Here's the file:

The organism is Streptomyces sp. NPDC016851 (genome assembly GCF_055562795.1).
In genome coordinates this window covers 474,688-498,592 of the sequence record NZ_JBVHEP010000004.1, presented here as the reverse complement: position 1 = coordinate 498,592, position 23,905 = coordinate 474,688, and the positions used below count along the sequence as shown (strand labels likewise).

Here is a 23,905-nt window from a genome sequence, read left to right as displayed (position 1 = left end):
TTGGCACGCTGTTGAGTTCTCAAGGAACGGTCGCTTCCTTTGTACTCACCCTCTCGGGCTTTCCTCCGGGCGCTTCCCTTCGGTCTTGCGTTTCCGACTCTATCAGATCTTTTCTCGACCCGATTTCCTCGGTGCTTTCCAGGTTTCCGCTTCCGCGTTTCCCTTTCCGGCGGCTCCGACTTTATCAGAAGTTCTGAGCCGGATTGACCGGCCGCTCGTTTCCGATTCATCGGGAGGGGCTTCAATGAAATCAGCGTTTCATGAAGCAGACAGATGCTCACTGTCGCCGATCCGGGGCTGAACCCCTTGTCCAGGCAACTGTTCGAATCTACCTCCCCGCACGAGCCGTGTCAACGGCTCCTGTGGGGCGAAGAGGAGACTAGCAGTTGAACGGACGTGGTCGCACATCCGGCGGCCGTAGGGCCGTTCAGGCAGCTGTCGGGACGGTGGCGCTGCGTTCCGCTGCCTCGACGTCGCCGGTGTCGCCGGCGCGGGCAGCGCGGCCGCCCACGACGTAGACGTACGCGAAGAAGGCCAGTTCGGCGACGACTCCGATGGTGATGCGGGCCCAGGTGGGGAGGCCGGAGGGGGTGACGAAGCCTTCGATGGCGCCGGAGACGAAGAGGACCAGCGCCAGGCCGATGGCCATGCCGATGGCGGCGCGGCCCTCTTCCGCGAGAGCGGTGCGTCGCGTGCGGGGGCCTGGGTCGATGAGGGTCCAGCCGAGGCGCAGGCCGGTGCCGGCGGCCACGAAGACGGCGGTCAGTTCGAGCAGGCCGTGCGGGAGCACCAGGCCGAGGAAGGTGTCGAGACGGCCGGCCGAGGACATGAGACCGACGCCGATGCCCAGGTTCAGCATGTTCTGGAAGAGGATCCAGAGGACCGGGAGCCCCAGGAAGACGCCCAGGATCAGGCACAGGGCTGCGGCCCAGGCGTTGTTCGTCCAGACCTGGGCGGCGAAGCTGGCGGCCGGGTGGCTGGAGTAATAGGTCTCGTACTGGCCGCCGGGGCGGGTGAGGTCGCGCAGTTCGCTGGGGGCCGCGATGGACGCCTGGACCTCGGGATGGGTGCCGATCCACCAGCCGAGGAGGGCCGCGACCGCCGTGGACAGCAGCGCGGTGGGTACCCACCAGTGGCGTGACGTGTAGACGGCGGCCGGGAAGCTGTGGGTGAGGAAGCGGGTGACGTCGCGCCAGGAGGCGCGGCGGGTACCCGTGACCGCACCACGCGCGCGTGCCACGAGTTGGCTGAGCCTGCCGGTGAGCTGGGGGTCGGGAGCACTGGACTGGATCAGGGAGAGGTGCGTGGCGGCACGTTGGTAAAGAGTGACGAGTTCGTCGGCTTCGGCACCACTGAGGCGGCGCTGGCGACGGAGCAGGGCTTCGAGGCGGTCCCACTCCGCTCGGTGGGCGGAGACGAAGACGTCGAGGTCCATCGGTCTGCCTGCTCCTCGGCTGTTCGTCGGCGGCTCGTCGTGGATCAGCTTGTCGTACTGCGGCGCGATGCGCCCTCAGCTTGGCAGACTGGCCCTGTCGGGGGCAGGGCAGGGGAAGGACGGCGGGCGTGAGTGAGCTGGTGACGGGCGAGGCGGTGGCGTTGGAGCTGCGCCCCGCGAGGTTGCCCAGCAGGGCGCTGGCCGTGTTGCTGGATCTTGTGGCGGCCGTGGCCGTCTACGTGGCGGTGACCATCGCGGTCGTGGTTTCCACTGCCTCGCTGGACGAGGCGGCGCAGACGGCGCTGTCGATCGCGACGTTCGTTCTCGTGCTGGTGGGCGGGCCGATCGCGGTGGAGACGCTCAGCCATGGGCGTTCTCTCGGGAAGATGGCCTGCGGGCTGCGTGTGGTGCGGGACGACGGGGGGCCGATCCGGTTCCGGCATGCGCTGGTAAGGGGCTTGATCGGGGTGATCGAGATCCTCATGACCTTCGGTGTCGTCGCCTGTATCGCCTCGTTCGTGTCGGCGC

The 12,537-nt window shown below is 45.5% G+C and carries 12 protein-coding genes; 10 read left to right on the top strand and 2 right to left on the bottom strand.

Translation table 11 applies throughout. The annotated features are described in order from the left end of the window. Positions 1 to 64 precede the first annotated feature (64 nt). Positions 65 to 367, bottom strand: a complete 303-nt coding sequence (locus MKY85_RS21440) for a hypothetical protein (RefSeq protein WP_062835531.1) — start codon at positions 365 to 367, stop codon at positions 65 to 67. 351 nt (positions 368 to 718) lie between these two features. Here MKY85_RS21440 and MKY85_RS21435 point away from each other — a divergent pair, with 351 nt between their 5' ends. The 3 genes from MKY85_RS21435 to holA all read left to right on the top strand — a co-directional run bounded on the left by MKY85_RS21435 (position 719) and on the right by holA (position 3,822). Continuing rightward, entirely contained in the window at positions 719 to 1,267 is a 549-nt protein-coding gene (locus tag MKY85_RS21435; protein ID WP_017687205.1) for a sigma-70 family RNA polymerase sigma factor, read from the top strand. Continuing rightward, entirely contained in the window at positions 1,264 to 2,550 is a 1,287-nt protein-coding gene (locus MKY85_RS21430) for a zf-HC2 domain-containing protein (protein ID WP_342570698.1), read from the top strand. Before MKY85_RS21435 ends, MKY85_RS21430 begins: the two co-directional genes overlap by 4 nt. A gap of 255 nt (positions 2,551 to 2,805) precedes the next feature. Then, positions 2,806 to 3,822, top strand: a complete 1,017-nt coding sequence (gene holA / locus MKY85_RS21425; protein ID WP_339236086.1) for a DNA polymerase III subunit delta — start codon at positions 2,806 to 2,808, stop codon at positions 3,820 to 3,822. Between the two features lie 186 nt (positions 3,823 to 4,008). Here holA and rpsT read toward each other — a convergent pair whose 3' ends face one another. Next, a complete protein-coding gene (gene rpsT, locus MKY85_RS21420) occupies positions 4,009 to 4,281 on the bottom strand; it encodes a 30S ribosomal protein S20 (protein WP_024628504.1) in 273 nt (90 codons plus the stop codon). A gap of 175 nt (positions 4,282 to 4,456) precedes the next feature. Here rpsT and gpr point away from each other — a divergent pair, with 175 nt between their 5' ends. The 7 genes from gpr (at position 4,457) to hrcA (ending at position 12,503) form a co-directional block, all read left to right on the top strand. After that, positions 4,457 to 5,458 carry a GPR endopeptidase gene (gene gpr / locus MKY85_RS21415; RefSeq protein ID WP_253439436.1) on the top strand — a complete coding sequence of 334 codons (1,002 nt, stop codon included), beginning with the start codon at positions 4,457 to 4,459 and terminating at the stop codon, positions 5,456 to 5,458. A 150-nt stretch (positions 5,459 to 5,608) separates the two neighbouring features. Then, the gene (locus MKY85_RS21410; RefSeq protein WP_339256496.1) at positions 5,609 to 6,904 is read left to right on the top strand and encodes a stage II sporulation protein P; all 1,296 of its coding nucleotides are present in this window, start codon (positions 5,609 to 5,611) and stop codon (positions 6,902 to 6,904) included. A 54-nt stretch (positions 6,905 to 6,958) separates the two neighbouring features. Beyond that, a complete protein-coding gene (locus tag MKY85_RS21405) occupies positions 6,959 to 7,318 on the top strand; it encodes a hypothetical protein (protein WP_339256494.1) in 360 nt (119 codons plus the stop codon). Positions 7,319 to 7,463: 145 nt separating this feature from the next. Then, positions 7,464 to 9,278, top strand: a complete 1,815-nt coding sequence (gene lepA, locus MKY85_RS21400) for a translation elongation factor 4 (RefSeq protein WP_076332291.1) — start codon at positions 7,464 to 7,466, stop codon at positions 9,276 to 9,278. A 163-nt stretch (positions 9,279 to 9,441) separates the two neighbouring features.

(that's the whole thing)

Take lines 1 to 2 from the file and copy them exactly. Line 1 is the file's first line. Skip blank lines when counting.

The organism is Streptomyces sp. NPDC016851 (genome assembly GCF_055562795.1).
In genome coordinates this window covers 474,688-498,592 of the sequence record NZ_JBVHEP010000004.1, presented here as the reverse complement: position 1 = coordinate 498,592, position 23,905 = coordinate 474,688, and the positions used below count along the sequence as shown (strand labels likewise).